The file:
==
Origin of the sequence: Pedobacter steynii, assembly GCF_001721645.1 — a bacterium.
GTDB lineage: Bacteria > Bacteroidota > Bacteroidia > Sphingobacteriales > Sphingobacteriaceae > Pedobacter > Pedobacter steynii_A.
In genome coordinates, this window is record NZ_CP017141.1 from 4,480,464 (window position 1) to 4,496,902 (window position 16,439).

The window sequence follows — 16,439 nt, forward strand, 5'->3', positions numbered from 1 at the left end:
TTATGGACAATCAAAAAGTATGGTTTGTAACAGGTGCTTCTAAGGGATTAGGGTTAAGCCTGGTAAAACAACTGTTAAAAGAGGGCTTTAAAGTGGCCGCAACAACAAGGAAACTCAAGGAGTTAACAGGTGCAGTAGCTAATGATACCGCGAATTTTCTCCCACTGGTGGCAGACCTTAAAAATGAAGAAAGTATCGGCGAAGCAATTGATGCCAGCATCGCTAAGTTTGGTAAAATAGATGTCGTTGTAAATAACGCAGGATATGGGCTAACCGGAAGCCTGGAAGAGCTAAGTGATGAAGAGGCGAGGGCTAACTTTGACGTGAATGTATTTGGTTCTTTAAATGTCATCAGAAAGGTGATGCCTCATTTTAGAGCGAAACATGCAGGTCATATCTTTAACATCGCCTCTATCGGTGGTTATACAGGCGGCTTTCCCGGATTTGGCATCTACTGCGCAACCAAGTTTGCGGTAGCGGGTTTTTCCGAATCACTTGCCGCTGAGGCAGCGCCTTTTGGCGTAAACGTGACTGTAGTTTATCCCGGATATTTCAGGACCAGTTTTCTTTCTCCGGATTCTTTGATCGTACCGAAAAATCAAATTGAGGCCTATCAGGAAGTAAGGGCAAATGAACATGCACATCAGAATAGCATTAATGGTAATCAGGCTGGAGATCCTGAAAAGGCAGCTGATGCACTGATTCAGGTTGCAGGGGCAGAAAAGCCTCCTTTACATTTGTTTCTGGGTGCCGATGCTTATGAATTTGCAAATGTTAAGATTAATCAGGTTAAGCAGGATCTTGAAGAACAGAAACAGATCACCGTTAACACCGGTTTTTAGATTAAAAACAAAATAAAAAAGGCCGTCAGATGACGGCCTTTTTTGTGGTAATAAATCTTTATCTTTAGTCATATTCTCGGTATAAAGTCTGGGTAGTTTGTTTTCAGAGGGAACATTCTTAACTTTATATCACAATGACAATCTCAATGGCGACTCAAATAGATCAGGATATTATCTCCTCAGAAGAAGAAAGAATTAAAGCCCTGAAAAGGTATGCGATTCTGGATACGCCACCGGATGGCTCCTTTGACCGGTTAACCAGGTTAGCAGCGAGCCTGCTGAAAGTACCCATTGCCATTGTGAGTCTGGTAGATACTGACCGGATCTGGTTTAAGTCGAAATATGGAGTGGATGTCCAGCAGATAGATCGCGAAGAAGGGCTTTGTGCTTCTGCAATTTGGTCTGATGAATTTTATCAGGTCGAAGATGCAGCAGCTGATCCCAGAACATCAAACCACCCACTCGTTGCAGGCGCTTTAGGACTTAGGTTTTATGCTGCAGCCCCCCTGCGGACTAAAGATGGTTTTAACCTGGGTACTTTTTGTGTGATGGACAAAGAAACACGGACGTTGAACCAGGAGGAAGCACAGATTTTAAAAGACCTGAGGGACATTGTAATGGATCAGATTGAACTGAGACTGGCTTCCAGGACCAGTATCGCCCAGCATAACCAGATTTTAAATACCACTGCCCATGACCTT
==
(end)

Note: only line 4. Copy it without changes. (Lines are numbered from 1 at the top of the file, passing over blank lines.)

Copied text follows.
The window sequence follows — 16,439 nt, forward strand, 5'->3', positions numbered from 1 at the left end: